BC Tel- Bell Irving Radio Site

North-West British Columbia, Canada


Located on Bell Irving Mountain

Bell-Irving Mountain was named in honour of Henry Pybus Bell-Irving, Lieutenant Governor of BC, 1978-1983

This was a ~4” thick , 8’ diameter, Fiberglass Structure, made by CT&S in Burnaby, with 3 floors,

  • 1st Floor- 8 Propane Tanks, (headroom 6’)
  • 2nd Floor- 3 Propane TELAN Thermo-Electric Generators (headroom 5’)

Example of a Telan Generator above

  • 3rd Floor- Radio room and original living quarters, (c/w, 2 clip in cloth hammocks).

Huge Propane tank farm was built in the 80’s, to augment the internal tanks.
Access to the building was by only 2 outside doors. Both of these doors were similar to a ship door.
Top floor was via an outside aluminium ladder, and a small 3ft high ship style hatch door.
Access to the middle floor was via a 2ft hole, in the floor of the upper level.
Being in this structure was like sitting in a Rocket Ship! Looked like one too!
The propane was hauled up every summer via helicopter, from a fuel truck on Highway 37.
The First Bell Irving Building came fully equipped with radios, and was dropped by the helicopter, used to lift it to the top of the hill.
The second and present building was flown up completely empty.
The radio first installed was the Lenkurt 78 system.
Outside the building was a massive propane tank farm, visible in the picture above, and an antenna structure, pointing toward Brown Bear Radio site.


I remember one day at Bell Irving in the Spring, very little snow, when 4 of us flew up to the site in a Bell 206.
While we were there, off on the next rise, towards the south, we seen 2 younger grizzly bears running like hell, then they would stop, look behind, then run again.
Wondering what the heck would be scaring a grizzly bear, we found out real quick. Over the hill came Momma Grizzly Bear, who had enough of these 2 kids hanging around,
and she was putting the run on them.
We had a CT&S guy with us, and he had a camera, and seen an opportunity for a picture.
So to get a good picture, the helicopter pilot decided he would whistle, and make the bear stop, and stand still for a great picture.
Well that worked for a second, and away she ran again.
Again he whistled, and only this time the bear turned, and in seconds it was right beside us!
Don Parr and myself climbed up the ladder, and got into the top floor of the building,
the CT&S guy was up the ladder behind us, and the Pilot took to the antenna structure.
This bear was not happy, and she circled the antenna, the helicopter, and us, before remembering what she was doing, and away she went.
While she was circling the helicopter, the pilot wasn’t whistling any more! I learned that day, a grizzly can out run a man, very easily.

This Picture was taken shortly after Bell Irving was installed, in the background is the CT&S installer, installing the propane tank farm fittings.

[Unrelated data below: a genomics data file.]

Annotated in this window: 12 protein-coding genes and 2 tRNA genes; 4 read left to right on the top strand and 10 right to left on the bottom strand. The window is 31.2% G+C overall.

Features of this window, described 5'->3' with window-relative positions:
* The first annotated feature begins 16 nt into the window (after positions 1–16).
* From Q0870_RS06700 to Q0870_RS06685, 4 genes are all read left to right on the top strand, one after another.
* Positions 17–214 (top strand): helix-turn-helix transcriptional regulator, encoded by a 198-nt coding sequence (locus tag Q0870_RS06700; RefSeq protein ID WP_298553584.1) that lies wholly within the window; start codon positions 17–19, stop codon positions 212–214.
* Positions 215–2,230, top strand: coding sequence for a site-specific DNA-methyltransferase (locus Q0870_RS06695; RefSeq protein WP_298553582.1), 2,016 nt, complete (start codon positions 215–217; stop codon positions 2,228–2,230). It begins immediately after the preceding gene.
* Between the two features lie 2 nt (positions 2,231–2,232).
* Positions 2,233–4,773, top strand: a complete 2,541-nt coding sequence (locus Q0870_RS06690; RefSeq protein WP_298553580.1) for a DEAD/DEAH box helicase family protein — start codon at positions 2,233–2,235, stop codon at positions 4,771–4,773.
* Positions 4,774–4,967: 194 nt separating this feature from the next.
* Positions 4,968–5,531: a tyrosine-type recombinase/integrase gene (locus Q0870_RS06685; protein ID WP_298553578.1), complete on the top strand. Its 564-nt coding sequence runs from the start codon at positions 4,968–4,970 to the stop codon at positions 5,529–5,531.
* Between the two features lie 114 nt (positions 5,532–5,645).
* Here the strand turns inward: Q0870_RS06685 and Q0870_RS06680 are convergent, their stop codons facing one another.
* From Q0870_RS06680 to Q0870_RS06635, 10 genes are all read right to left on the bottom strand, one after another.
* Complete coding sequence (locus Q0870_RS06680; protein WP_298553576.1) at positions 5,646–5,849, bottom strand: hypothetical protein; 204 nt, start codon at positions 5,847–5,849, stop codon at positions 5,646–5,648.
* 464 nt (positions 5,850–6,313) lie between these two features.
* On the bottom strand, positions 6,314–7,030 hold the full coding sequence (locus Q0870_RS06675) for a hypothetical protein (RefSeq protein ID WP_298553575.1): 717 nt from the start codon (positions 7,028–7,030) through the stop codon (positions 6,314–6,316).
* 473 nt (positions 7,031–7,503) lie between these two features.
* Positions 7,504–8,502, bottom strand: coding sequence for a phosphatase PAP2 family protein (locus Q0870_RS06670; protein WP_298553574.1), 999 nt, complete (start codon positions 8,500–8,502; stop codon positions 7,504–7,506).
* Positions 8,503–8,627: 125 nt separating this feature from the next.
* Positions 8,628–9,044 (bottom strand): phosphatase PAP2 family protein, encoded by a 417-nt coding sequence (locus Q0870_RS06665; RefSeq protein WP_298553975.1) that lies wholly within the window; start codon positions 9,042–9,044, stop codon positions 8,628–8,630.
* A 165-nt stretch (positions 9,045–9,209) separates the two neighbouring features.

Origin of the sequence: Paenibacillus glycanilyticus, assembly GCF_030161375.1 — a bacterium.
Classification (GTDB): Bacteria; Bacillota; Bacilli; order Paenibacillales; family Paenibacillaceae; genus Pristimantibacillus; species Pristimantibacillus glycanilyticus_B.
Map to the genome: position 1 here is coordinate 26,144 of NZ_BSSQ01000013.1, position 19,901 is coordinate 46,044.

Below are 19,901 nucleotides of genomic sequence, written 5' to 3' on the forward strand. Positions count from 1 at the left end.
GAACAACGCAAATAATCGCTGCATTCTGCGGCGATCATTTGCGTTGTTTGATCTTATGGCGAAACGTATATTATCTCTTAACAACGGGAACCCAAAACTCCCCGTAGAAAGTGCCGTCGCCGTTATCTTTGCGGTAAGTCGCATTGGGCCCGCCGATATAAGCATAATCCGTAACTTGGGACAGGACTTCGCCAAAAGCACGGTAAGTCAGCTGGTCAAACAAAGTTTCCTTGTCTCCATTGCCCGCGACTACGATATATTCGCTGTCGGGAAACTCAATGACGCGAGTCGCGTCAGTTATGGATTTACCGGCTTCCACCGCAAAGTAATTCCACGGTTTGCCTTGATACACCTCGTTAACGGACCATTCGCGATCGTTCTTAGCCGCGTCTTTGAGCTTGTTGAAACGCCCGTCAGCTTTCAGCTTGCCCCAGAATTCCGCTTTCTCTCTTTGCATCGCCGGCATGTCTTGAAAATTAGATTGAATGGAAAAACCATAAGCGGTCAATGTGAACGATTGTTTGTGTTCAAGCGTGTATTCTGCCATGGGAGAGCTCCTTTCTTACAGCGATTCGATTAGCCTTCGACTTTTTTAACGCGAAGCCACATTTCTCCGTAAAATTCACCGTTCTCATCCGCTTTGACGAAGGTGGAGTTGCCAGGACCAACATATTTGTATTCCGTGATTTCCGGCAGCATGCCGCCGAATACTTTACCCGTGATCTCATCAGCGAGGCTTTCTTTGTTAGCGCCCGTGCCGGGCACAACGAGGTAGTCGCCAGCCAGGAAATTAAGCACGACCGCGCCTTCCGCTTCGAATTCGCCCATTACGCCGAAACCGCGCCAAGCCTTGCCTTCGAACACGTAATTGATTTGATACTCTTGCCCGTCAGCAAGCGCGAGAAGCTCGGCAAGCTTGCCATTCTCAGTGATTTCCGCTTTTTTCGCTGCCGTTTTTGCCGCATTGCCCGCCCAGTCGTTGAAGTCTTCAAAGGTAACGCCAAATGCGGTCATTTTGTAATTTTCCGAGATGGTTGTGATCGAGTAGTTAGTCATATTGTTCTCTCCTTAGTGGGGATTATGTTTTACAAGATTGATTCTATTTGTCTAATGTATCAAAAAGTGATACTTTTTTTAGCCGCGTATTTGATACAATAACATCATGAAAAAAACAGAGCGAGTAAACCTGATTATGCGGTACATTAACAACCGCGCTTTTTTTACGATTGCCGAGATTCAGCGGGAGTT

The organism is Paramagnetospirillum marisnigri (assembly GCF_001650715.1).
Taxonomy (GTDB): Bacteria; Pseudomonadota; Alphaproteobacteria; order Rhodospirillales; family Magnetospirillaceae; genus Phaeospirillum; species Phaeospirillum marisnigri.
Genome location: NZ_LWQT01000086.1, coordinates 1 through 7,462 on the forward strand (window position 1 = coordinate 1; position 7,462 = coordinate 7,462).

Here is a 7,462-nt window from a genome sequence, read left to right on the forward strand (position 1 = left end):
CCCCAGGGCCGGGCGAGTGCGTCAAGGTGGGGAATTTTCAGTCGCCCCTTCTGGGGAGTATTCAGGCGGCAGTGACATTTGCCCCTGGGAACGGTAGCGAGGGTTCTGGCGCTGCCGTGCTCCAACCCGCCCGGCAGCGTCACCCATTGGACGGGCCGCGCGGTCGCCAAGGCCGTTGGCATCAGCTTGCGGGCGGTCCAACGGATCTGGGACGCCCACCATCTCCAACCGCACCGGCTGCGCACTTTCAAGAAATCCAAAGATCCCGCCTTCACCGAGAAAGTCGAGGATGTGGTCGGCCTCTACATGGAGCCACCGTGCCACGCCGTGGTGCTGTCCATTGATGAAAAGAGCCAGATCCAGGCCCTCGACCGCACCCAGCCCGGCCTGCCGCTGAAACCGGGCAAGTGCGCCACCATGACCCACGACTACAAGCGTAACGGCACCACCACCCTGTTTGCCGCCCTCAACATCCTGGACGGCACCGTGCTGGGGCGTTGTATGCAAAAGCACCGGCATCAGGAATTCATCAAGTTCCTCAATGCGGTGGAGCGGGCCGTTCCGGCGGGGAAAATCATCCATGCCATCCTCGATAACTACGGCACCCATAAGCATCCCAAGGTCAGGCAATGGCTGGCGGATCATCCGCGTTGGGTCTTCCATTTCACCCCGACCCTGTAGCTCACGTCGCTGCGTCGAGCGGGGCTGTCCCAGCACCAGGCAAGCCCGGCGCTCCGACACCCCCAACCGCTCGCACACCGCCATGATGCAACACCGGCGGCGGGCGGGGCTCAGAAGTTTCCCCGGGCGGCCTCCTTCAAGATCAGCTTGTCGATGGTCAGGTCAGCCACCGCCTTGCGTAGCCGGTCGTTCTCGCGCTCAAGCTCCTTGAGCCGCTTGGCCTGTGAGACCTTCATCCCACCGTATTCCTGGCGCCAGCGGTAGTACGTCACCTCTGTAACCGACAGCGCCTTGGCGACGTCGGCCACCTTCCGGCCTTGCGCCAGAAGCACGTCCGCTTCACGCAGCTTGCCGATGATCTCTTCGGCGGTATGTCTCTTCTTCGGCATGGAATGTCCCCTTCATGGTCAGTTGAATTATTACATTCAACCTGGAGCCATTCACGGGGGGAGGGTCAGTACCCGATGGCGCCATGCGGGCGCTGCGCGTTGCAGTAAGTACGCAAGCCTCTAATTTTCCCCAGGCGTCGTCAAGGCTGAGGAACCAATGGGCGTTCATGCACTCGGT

It clearly shows the doors and ladders and area around the building.
The building can be seen bolted to a cement pad floor, and in front of the door a cement pad to set the large round propane tanks on, when they were being lifted into place by helicopter.
Inside the bottom door, was a roof track, similar to a meat packing plant, which we could use to lift, and move the large cylinders, full of propane into place.

Pictures above are all taken of fuelling Bell Irving
The large round upright propane tanks were all inside the bottom floor.
they were the last ones to be used, after the large propane tank farm.

Bottom 4 rows are all Bell Irving Site and antenna pictures
Last one on right bottom row is the emergency living quarters we had built

Bottom 2 series of photos courtesy Brian Wolfe, Ladysmith BC

Bell Irving “Pack Rat” Hilton
Emergency Living Quarters
Built by Herman and Rolly, this plywood building was only used a few times as emergency shelter.
The couple times I stayed overnight there, we were kept company all night by a family of Pack Rats.
As well as Pack Rats, we had our own family of mice to keep us company.
As you can see in the picture, the building was anchored to the bed rock with a couple cables over the tin roof.
It was equipped with a propane burner stove, and a propane heater. A couple of rough bunks, were home!
If the building wasn't in this picture, it would look like a moon scape! No trees at Bell Irving!

Apr 1972
This picture shows the ladder into the top 3rd floor.
Also shows the Boat style hatch door, in the open position, which was only about 3ft high.
The bottom floor is covered with snow.
The half moon vents shown, are the air vents for the 2nd floor Telan Generators.
In the picture is Dave “Zoomin” Newman, pilot with Okanagan Helicopters (now Canadian) and on the right is Radio man Birke Brookbank
Bell 206 is in the background
Pictures taken by myself

Couple more Bell Irving views
One from the living quarters, and other of the radio building
The Orange stripe was added for a flying aid for the Helicopters when landing in white-out conditions.

Picture above shows the radio building, a Vancouver Island 206 helicopter, (probably Ian Swan was the pilot)
and in the foreground is Left- Carl Lofroth, and Right- Ray Homeniuk both radio microwavemen.
This picture you can see the door into the bottom floor, where the large round propane tanks were stored.

My BC Tel Bell Irving Radio Site Picture Page


  • Last modified: 2018/01/12 11:43
  • by dlgent